The Challenges of Governing Rural Ontario

Art Sinclair, VP of Advocacy, Greater KW Chamber of Commerce

Art Sinclair, VP of Advocacy, Greater KW Chamber of Commerce

For over a century, the province of Ontario has generally maintained a strong balance across the economies of rural and urban regions.

Rural southwestern Ontario has prospered from stable manufacturing and agri-food sectors which are still considered the province’s two leading and dominant industries. However, global restructuring leveled a significant economic impact that is now affecting business, employment and municipal government.

In February of this year major media outlets across the province were reporting that residents of Howick Township, a rural area of Huron County between Harriston and Wingham, could be paying close to 30 percent more in property taxes. The municipality experienced an 11 percent tax increase in 2014 however their deficit for the current year is estimated at close to $460,000. Almost half of this shortfall is the result of provincial funding cuts and accompanying OPP service increases.

In Norwich Township, south of Woodstock, provincial funding was decreased by $280,000 which alone translated into a 4.58 percent tax increase. Township officials indicated in a news release that the province has systematically cut funding to their municipality over the last six years which cannot be absorbed within its budget structure.

The major provincial municipal support program is the Ontario Municipal Partnership Fund (OMPF). In August of last year, the Association of Municipalities of Ontario (AMO) asked the province to defer any further cuts to the OMPF and maintain the current level of $550 million. The 2014 Ontario Budget delivered by Finance Minister Charles Sousa accelerated cuts to the fund by $35 million – $10 million more than anticipated.

Furthermore, AMO recommended last August that the Ministry should complete a review of the overall fiscal impact of the 2014 budget and other impending decisions on rural municipalities. The major concern was the cumulative impact of initiatives such as OMPF cuts and changes to the OPP billing model.

In late March of this year, serious financial issues were reported at North Dumfries Township which according to media reports originated from ineffective internal accounting practices and controls and not provincial funding cuts. Overall, the rural areas of Waterloo Region have been adequately served by the current governance model where revenue generated from urban areas subsequently supports service delivery in rural areas. In other areas of southwestern Ontario, such as Huron County, there is no urban centre to provide this level of support.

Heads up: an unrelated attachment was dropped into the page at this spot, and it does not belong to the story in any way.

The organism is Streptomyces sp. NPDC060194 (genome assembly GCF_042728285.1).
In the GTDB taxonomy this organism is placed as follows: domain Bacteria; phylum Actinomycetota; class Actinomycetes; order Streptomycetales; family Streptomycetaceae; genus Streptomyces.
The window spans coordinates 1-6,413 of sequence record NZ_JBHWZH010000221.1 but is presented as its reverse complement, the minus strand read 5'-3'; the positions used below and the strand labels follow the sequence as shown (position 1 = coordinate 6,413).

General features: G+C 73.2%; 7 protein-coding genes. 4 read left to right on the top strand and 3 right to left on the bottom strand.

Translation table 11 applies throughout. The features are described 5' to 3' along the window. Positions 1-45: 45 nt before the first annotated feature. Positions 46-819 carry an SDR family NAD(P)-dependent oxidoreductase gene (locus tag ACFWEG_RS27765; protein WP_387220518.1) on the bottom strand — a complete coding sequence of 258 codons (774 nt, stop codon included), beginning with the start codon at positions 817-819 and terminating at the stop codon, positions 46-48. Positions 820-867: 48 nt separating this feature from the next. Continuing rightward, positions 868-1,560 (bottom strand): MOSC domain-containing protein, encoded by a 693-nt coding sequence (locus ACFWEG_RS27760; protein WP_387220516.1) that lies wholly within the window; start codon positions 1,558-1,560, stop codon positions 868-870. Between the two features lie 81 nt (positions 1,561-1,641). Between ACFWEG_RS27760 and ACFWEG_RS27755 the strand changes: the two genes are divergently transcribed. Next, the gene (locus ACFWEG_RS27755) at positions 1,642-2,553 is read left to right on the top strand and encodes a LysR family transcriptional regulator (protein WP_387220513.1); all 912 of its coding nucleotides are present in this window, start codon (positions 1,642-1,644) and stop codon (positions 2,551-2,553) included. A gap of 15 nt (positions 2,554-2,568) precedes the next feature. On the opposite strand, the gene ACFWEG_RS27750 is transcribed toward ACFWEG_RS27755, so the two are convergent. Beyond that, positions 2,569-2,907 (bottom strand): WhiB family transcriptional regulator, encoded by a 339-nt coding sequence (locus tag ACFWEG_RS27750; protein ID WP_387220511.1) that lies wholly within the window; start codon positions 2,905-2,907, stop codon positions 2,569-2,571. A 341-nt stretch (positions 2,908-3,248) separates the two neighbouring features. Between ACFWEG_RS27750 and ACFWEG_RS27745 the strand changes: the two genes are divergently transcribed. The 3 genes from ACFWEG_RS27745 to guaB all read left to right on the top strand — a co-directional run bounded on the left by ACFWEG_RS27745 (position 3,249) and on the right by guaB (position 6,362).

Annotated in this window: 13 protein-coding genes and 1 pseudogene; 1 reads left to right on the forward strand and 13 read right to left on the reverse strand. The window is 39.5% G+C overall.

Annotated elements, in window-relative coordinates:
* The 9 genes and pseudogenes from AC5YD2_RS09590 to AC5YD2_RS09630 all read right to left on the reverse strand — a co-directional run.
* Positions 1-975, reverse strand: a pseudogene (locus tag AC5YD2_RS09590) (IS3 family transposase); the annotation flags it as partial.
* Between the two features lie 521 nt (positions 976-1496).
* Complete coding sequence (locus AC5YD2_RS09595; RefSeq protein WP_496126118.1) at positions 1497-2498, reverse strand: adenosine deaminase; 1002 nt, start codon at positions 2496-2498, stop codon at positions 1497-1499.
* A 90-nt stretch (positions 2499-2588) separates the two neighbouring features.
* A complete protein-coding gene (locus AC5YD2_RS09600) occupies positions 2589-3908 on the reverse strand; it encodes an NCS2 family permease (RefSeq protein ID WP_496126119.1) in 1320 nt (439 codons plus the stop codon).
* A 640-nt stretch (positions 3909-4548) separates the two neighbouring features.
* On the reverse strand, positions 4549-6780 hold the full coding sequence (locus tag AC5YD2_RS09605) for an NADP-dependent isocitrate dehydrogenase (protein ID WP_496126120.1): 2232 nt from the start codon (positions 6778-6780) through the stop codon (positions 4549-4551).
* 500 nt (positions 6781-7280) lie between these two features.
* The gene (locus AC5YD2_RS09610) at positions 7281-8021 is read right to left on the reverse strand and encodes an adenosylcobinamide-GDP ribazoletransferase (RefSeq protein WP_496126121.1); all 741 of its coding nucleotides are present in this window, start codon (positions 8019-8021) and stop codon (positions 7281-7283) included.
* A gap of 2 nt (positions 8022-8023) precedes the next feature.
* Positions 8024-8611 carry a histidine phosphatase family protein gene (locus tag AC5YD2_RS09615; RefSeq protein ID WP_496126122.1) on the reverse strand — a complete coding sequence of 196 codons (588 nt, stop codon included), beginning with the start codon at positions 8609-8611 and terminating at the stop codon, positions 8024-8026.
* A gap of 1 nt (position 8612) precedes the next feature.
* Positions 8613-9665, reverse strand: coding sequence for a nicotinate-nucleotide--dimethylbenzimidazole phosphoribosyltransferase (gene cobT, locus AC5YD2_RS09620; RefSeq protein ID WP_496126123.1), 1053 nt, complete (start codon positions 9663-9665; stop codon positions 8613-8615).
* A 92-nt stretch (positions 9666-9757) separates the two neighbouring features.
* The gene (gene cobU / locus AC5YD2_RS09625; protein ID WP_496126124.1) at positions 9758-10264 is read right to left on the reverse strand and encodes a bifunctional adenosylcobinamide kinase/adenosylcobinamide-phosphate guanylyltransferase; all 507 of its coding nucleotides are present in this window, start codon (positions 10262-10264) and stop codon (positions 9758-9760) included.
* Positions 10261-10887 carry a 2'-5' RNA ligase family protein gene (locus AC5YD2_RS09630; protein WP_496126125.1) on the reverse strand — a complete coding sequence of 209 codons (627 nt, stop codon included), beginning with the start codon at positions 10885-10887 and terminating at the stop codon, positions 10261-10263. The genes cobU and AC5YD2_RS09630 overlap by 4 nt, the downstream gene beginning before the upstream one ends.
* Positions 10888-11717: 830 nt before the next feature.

On the private sector side of the equation, the 2015 Regional Economic Outlook compiled by the Credit Unions of Ontario and the Ontario Chamber of Commerce noted that across the province, economic trends in rural Ontario are considerably less positive than in larger and industry diversified urban centres. The 2014 report compiled by these two organizations provided a similar analysis which infers conditions are not improving and should be a concern to Queen’s Park.

The new prevailing attitude of rural Ontario may have been best described in a January 16, 2015 Windsor Star opinion column from Kevin Marriott, the mayor of Enniskillen Township in Lambton County. He asserts that OMPF cuts have resulted in the largest property tax increases in provincial history. Referencing the election night speech delivered by Premier Kathleen Wynne noting that in Ontario no one should be left behind, Marriott essentially asserts that rural Ontario is being ignored by Queen’s Park.

Former mayor Rob Deutschmann has indicated that there is no financial crisis in North Dumfries Township. The issues for the province of Ontario are more difficult and require far more complex solutions to relieve municipalities of elevating financial pressures. Time and resources cannot be wasted.

Article originally